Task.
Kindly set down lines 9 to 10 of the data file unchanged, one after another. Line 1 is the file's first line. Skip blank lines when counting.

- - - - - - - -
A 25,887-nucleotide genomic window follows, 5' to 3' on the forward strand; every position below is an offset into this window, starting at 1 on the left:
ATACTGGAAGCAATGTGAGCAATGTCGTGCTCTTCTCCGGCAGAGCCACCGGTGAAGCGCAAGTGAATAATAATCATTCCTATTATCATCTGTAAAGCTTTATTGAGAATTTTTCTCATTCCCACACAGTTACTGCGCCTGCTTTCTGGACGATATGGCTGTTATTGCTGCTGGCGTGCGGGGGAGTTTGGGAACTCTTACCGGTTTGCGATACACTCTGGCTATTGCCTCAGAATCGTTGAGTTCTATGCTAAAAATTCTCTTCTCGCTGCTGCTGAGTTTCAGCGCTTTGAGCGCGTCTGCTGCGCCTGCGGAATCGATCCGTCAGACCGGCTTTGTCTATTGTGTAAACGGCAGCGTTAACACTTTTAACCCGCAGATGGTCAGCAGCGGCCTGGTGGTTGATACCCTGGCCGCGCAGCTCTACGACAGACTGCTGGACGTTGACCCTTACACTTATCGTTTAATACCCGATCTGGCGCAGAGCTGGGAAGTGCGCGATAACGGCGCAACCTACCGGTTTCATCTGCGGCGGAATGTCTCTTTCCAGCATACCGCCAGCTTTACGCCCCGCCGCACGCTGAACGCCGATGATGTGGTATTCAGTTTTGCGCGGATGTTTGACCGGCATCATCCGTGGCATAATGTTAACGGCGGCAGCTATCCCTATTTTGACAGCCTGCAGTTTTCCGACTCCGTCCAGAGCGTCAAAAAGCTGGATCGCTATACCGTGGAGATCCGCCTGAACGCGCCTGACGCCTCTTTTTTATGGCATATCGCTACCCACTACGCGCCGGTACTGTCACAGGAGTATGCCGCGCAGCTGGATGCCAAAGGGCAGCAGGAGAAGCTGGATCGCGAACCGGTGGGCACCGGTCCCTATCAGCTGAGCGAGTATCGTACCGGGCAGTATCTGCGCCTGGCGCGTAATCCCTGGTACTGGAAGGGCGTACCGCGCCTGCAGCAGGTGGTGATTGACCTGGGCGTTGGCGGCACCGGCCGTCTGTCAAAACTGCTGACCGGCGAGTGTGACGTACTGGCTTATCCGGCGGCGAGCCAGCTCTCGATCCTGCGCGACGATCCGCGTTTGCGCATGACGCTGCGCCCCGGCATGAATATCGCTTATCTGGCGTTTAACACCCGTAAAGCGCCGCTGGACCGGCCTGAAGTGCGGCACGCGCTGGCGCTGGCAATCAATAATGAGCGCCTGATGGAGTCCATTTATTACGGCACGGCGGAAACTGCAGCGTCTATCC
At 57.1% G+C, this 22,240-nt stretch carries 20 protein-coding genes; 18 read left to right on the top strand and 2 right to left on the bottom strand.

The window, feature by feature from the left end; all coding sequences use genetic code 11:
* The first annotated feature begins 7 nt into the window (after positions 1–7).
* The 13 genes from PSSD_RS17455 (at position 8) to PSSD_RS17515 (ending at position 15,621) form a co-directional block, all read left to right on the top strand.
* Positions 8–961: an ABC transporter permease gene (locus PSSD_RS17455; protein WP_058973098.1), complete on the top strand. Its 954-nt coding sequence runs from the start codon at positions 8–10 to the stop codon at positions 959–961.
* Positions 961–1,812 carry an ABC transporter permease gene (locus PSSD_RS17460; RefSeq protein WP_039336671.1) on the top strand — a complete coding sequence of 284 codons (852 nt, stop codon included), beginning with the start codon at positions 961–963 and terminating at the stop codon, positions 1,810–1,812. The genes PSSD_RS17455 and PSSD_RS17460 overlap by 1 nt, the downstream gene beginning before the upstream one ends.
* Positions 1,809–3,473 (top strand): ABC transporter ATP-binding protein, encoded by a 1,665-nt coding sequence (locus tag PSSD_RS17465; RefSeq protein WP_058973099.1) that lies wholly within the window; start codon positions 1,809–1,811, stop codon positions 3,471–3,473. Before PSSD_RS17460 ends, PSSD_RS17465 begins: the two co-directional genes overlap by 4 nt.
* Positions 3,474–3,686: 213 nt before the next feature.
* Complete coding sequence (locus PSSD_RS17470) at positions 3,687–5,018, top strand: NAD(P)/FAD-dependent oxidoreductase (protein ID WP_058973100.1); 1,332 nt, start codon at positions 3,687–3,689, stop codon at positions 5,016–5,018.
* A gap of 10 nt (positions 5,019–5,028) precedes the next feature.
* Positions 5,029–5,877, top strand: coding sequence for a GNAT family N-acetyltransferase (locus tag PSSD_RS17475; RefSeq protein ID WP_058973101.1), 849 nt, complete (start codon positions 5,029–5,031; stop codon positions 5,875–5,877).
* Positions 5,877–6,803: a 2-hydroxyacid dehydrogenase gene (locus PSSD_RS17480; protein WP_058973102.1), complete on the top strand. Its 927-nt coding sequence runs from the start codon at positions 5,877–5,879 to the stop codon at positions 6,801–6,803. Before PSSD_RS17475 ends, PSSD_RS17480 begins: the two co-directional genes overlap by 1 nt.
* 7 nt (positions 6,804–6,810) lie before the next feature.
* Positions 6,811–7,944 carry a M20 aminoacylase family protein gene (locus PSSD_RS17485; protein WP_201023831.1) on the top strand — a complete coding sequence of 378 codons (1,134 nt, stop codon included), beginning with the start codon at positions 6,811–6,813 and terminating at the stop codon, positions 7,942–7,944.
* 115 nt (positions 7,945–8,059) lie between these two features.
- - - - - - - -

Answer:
* Positions 1,809–3,473 (top strand): ABC transporter ATP-binding protein, encoded by a 1,665-nt coding sequence (locus tag PSSD_RS17465; RefSeq protein WP_058973099.1) that lies wholly within the window; start codon positions 1,809–1,811, stop codon positions 3,471–3,473. Before PSSD_RS17460 ends, PSSD_RS17465 begins: the two co-directional genes overlap by 4 nt.
* Positions 3,474–3,686: 213 nt before the next feature.